trade up some 12%. the cme imposes this 12% premium on interest rate swaps. really effects taking place. even though the dow jones industrials is up 205 points. >> okay, richard quest there. investors around the world have been keeping a close eye on what's been happening in washington to see if this whole debacle would be resolved. >> there's one investor in particular when he talks, everybody listens. i'm talking about warren buffett. p poppy harlow caught up with him in new york to get his take on how the u.s. should manage his debt. >> reporter: we spoke with him moments before the expected news came down earlier today. he told me what's been going on over the past few weeks in the washington, d.c., he sees it as a back and forth game of brinkmanship. he said to hold the full faith and credit of the united states in jeopardy is, quote, nuts. he went on to say that he does not even think that the united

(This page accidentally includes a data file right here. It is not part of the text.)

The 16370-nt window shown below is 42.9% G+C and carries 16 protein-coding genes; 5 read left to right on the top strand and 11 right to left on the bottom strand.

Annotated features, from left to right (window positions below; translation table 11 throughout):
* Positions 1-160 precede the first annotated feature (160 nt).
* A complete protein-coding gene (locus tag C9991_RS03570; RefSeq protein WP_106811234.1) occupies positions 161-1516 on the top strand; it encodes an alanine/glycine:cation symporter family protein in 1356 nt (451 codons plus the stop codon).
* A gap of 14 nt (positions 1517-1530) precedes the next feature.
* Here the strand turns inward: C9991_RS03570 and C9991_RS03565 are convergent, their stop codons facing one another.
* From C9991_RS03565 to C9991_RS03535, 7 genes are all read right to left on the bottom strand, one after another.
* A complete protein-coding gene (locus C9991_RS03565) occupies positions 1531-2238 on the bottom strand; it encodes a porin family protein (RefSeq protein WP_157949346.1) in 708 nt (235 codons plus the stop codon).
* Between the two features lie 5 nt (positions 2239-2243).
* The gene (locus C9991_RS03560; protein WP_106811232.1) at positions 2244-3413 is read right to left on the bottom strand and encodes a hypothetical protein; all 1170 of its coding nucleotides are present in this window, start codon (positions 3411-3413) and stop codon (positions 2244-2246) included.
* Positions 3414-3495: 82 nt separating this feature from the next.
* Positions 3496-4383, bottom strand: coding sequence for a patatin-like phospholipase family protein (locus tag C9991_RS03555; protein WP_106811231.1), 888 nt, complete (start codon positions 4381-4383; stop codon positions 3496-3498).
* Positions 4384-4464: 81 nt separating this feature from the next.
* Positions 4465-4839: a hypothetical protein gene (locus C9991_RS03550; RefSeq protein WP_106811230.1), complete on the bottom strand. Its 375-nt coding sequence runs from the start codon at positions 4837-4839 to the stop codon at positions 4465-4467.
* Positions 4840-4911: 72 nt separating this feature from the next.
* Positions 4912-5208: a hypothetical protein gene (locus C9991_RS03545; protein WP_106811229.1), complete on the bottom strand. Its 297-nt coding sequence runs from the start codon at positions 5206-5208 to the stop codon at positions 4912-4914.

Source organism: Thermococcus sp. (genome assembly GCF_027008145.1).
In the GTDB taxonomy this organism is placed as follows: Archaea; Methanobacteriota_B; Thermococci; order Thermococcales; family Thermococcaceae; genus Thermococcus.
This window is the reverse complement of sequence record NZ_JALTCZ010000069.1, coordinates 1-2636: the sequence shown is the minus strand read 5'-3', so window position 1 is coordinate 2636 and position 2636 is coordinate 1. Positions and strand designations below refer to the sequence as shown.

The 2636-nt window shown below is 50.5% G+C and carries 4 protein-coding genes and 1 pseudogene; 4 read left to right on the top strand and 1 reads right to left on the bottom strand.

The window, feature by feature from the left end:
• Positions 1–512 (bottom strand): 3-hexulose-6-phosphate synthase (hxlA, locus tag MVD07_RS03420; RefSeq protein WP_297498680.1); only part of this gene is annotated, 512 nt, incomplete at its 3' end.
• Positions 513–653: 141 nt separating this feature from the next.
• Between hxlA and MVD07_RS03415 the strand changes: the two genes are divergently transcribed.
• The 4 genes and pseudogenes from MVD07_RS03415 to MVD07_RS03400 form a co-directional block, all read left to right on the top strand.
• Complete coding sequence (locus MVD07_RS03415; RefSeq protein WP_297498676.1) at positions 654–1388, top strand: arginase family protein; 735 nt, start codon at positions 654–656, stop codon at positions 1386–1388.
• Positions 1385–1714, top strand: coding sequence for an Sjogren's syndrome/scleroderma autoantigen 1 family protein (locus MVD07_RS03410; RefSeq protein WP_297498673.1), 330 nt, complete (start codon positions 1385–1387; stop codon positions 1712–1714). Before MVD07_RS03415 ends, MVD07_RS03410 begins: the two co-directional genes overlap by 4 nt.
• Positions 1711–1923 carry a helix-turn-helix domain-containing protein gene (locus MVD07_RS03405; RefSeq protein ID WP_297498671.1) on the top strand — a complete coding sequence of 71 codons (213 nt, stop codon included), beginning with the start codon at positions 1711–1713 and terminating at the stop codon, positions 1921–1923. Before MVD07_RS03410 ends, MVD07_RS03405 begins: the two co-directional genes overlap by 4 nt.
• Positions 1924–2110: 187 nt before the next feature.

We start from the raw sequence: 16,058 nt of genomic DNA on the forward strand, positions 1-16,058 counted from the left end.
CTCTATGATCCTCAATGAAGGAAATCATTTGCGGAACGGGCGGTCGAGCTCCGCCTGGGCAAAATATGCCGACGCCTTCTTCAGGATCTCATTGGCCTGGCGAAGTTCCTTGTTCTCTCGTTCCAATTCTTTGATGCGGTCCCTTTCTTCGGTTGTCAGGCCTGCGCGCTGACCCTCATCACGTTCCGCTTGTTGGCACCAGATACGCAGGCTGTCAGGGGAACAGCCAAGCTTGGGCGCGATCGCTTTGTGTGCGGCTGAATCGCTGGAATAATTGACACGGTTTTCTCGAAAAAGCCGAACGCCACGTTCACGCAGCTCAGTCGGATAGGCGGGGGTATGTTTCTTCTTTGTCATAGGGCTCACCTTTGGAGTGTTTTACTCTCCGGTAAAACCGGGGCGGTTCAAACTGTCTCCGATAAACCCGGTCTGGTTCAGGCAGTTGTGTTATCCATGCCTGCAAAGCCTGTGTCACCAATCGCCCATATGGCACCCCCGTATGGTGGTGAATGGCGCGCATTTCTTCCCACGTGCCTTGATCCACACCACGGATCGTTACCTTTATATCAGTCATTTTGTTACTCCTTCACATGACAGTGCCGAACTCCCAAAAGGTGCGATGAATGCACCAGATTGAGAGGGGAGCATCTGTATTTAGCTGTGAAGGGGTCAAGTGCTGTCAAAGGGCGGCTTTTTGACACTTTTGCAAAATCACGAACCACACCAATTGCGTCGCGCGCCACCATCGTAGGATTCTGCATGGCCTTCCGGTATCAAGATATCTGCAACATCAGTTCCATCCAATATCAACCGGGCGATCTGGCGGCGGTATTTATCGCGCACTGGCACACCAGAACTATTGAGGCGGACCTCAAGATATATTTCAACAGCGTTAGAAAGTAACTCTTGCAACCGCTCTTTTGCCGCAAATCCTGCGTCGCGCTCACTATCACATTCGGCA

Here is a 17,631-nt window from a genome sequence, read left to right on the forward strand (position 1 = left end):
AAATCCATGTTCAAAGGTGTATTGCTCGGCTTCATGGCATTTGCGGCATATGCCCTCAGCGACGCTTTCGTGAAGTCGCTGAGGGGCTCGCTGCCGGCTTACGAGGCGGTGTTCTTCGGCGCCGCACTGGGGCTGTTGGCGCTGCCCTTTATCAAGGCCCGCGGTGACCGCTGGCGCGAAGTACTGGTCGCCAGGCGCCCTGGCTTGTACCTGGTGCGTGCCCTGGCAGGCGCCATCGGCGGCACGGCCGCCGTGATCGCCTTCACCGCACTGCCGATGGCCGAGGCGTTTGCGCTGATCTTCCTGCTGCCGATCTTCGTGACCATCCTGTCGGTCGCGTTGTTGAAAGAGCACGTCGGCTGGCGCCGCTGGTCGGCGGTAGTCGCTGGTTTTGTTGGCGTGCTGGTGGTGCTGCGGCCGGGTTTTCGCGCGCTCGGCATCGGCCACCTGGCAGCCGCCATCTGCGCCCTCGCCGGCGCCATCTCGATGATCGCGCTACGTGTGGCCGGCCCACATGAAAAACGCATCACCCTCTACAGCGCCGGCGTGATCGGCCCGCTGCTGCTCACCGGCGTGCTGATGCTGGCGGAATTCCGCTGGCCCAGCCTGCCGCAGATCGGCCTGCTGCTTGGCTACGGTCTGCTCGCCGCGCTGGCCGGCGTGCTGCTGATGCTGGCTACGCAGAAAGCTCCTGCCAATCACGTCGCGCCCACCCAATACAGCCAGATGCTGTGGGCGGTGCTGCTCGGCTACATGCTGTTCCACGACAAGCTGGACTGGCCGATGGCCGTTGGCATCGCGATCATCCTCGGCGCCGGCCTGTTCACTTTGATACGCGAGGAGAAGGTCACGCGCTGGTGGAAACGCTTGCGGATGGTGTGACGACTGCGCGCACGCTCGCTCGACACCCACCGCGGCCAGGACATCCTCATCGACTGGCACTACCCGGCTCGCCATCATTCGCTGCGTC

states should have a debt ceiling. listen. >> if you build a reputation for 237 years like the united states has, for being the bastian of soundness, we're the reserve currency of the world, and it isn't the president that's causing the problem. i mean, simply an act -- get rid of the debt ceiling would be the best thing, but enact a long-term debt ceiling with a big number if they want and get back to arguing about the other things. >> reporter: news came down of the expected deal, i asked him what he thought of it. he said he thinks it will past but he wishes what would also be included in it is that politicians on both sides of the aisle would agree to never use the debt ceiling as a weapon like this. we also talked about the fact that if this deal passes, it is a short-term temporary deal. he said, if we're back in the same position in just a few months having the same argument once again, that is just, quote, crazy. important to note here, warren
buffett is a democrat, a big supporter of president obama, so i asked him if he's been in touch with the president over the past few weeks. he says he has. he had one phone call with the president. he would not disclose what they talked about, but clearly he has been in touch with the white house. >> poppy harlow there. >> there is something different about the iran nuclear talks this time around. we'll tell you what that is coming up.